CJEU: German Public Prosecutor’s Office Considered “Issuing Judicial Authority” in the EIO Context
9 February 2021
2018-Max_Planck_Herr_Wahl_1355_black white_Zuschnitt.jpg Thomas Wahl

The German public prosecutor's offices may issue European Investigation Orders (EIOs) despite being contingent upon individual instructions from the executive. The Grand Chamber of the CJEU came to this conclusion on 8 December 2020 in Case C-584/19 (Staatsanwaltschaft Wien v A. and Others), following the opinion of Advocate General Campos Sánchez-Bordona (→ eucrim 2/2020, 113).

The underlying case concerned an EIO from the Hamburg Public Prosecutor’s Office to the Vienna Public Prosecutor’s Office, with the aim of obtaining account records of an Austrian bank. In particular, the CJEU had to deal with the question (referred to it by the Vienna Regional Court for criminal matters) of whether its case law on the European Arrest Warrant (EAW) (cf. Joined Cases C-508/18 (OG) and C-82/19 PPU (PI) = eucrim 1/2019, 31-32), according to which the German Public Prosecutor’s Office was not considered sufficiently independent to issue an EAW, should be applied to the interpretation of Directive 2014/41/EU on the EIO. The CJEU denied this and justified its conclusion by clarifying essential differences between the FD EAW and the EIO Directive:

  • The EIO Directive expressly specifies the concept of “issuing judicial authority” where the public prosecutor is named next to the judge, court, or investigative judge entitled to issue EIOs. The public prosecutor is also one of the authorities empowered to validate an EIO stemming from other authorities that are not a judge, court, investigative judge, or prosecutor;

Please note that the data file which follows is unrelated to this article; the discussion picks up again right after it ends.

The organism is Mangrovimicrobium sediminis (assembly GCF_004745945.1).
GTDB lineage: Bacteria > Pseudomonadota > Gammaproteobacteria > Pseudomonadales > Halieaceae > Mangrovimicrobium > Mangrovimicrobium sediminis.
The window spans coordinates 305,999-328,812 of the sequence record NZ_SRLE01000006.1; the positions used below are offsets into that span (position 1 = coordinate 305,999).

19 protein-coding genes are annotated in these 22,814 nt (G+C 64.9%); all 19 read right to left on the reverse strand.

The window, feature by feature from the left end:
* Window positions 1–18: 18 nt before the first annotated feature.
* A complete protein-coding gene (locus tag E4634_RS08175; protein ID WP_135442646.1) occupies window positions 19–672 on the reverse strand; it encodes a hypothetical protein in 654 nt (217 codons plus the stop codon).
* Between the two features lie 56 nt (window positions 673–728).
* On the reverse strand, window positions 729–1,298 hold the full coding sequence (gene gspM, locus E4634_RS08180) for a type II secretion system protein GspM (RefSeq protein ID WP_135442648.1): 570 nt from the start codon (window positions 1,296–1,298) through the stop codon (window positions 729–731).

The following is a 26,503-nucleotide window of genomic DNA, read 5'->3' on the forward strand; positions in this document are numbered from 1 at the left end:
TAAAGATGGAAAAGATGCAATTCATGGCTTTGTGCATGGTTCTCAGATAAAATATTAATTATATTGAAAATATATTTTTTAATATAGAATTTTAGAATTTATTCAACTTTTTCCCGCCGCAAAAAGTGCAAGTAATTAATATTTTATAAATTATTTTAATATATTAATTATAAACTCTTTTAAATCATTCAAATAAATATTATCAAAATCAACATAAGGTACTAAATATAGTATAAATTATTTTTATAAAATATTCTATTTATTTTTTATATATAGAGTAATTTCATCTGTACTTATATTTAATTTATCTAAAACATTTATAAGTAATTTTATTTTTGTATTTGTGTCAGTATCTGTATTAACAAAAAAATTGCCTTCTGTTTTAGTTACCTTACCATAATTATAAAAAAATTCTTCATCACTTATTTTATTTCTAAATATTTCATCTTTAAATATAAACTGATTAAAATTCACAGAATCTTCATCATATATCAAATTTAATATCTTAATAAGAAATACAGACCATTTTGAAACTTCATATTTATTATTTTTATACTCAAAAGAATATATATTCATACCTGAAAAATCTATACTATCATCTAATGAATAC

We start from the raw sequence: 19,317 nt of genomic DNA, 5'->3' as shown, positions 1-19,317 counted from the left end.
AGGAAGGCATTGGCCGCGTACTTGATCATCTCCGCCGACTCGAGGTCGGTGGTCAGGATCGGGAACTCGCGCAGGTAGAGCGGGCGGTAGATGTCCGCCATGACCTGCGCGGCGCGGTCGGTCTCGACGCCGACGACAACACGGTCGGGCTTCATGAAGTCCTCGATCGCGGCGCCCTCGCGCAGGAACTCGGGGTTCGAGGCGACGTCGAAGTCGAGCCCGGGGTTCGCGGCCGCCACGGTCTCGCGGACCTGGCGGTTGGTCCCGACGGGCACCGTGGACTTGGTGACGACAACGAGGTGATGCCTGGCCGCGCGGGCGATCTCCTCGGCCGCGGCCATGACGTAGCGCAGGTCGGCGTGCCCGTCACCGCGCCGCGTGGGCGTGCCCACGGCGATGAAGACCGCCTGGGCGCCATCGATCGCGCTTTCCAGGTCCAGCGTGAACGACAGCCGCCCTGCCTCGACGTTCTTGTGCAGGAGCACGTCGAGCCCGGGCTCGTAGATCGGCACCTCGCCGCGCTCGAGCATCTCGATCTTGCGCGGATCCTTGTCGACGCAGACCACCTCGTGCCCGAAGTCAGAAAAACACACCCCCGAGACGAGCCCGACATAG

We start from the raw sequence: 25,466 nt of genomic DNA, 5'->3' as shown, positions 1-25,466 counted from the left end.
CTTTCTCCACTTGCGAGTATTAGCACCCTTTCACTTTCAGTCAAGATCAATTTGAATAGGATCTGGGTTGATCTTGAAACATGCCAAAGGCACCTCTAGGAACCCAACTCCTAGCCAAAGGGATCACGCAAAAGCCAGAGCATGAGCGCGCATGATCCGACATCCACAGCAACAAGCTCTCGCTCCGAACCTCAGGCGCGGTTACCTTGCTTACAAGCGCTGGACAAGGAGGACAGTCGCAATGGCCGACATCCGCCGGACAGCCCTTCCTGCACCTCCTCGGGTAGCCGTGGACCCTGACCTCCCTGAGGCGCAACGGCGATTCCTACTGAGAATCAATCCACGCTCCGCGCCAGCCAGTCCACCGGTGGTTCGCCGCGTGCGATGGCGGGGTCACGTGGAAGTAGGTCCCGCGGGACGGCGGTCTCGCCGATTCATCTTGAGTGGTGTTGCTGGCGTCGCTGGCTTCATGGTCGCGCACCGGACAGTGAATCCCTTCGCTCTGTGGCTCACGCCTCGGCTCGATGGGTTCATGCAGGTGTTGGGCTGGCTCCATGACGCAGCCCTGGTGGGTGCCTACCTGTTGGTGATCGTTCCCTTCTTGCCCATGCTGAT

• The issuance and validation of an EIO and its execution are subject to distinct procedures and guarantees that ensure the fundamental rights protection of the person concerned;
  • The EIO and the EAW pursue different objectives. While an EAW strongly interferes with the right to liberty of the person concerned, an EIO’s investigative measures are less intrusive.

In the light of these differences, the CJEU concluded that the criteria for the independence of the issuing judicial authority in the context of an EAW cannot be transferred to the EIO. By contrast, the EIO also covers the public prosecutor’s offices of a Member State, even though they are in a relationship of legal subordination to the executive of that Member State, which exposes them to the risk of being directly or indirectly subject to orders or individual instructions from the executive when adopting an EIO.